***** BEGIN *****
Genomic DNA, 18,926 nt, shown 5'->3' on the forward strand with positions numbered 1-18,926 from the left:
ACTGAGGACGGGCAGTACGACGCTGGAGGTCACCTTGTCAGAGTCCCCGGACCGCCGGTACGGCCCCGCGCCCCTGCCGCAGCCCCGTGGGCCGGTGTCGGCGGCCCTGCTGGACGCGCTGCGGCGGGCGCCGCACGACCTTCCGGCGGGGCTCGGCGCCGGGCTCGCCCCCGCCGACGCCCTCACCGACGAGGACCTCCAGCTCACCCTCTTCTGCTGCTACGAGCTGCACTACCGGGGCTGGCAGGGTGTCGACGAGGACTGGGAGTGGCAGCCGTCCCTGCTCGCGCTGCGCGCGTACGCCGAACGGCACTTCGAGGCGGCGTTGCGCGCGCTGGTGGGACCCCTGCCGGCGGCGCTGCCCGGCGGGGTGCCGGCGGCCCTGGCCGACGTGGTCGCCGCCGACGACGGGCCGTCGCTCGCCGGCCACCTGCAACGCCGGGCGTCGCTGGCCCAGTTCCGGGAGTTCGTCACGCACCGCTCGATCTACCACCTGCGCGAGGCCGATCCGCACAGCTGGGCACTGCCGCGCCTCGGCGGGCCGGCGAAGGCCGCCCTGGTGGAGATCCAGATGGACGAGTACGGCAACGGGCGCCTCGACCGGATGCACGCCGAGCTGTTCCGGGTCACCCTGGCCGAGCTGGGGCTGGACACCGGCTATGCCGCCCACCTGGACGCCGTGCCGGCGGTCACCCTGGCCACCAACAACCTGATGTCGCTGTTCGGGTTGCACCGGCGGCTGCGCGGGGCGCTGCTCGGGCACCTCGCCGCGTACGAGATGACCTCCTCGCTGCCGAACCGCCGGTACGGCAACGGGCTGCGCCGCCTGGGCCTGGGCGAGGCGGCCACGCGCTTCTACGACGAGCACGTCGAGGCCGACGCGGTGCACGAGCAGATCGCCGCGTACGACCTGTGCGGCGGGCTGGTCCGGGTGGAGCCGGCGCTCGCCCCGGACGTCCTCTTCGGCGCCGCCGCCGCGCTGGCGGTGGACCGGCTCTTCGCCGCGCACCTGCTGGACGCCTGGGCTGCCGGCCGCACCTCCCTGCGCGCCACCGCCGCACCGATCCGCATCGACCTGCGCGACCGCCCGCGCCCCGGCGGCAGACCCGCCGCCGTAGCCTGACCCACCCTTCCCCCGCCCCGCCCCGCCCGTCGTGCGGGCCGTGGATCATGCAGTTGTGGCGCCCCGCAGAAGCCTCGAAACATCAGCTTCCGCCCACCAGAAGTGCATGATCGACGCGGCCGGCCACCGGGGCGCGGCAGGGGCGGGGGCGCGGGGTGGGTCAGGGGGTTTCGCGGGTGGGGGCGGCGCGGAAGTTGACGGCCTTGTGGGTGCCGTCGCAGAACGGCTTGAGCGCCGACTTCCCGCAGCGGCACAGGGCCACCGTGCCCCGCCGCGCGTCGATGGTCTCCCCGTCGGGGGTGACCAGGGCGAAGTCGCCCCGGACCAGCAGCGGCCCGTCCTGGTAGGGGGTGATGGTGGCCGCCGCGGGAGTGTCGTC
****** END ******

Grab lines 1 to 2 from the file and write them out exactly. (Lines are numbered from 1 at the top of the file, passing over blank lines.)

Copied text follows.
Genomic DNA, 18,926 nt, shown 5'->3' on the forward strand with positions numbered 1-18,926 from the left:
ACTGAGGACGGGCAGTACGACGCTGGAGGTCACCTTGTCAGAGTCCCCGGACCGCCGGTACGGCCCCGCGCCCCTGCCGCAGCCCCGTGGGCCGGTGTCGGCGGCCCTGCTGGACGCGCTGCGGCGGGCGCCGCACGACCTTCCGGCGGGGCTCGGCGCCGGGCTCGCCCCCGCCGACGCCCTCACCGACGAGGACCTCCAGCTCACCCTCTTCTGCTGCTACGAGCTGCACTACCGGGGCTGGCAGGGTGTCGACGAGGACTGGGAGTGGCAGCCGTCCCTGCTCGCGCTGCGCGCGTACGCCGAACGGCACTTCGAGGCGGCGTTGCGCGCGCTGGTGGGACCCCTGCCGGCGGCGCTGCCCGGCGGGGTGCCGGCGGCCCTGGCCGACGTGGTCGCCGCCGACGACGGGCCGTCGCTCGCCGGCCACCTGCAACGCCGGGCGTCGCTGGCCCAGTTCCGGGAGTTCGTCACGCACCGCTCGATCTACCACCTGCGCGAGGCCGATCCGCACAGCTGGGCACTGCCGCGCCTCGGCGGGCCGGCGAAGGCCGCCCTGGTGGAGATCCAGATGGACGAGTACGGCAACGGGCGCCTCGACCGGATGCACGCCGAGCTGTTCCGGGTCACCCTGGCCGAGCTGGGGCTGGACACCGGCTATGCCGCCCACCTGGACGCCGTGCCGGCGGTCACCCTGGCCACCAACAACCTGATGTCGCTGTTCGGGTTGCACCGGCGGCTGCGCGGGGCGCTGCTCGGGCACCTCGCCGCGTACGAGATGACCTCCTCGCTGCCGAACCGCCGGTACGGCAACGGGCTGCGCCGCCTGGGCCTGGGCGAGGCGGCCACGCGCTTCTACGACGAGCACGTCGAGGCCGACGCGGTGCACGAGCAGATCGCCGCGTACGACCTGTGCGGCGGGCTGGTCCGGGTGGAGCCGGCGCTCGCCCCGGACGTCCTCTTCGGCGCCGCCGCCGCGCTGGCGGTGGACCGGCTCTTCGCCGCGCACCTGCTGGACGCCTGGGCTGCCGGCCGCACCTCCCTGCGCGCCACCGCCGCACCGATCCGCATCGACCTGCGCGACCGCCCGCGCCCCGGCGGCAGACCCGCCGCCGTAGCCTGACCCACCCTTCCCCCGCCCCGCCCCGCCCGTCGTGCGGGCCGTGGATCATGCAGTTGTGGCGCCCCGCAGAAGCCTCGAAACATCAGCTTCCGCCCACCAGAAGTGCATGATCGACGCGGCCGGCCACCGGGGCGCGGCAGGGGCGGGGGCGCGGGGTGGGTCAGGGGGTTTCGCGGGTGGGGGCGGCGCGGAAGTTGACGGCCTTGTGGGTGCCGTCGCAGAACGGCTTGAGCGCCGACTTCCCGCAGCGGCACAGGGCCACCGTGCCCCGCCGCGCGTCGATGGTCTCCCCGTCGGGGGTGACCAGGGCGAAGTCGCCCCGGACCAGCAGCGGCCCGTCCTGGTAGGGGGTGATGGTGGCCGCCGCGGGAGTGTCGTC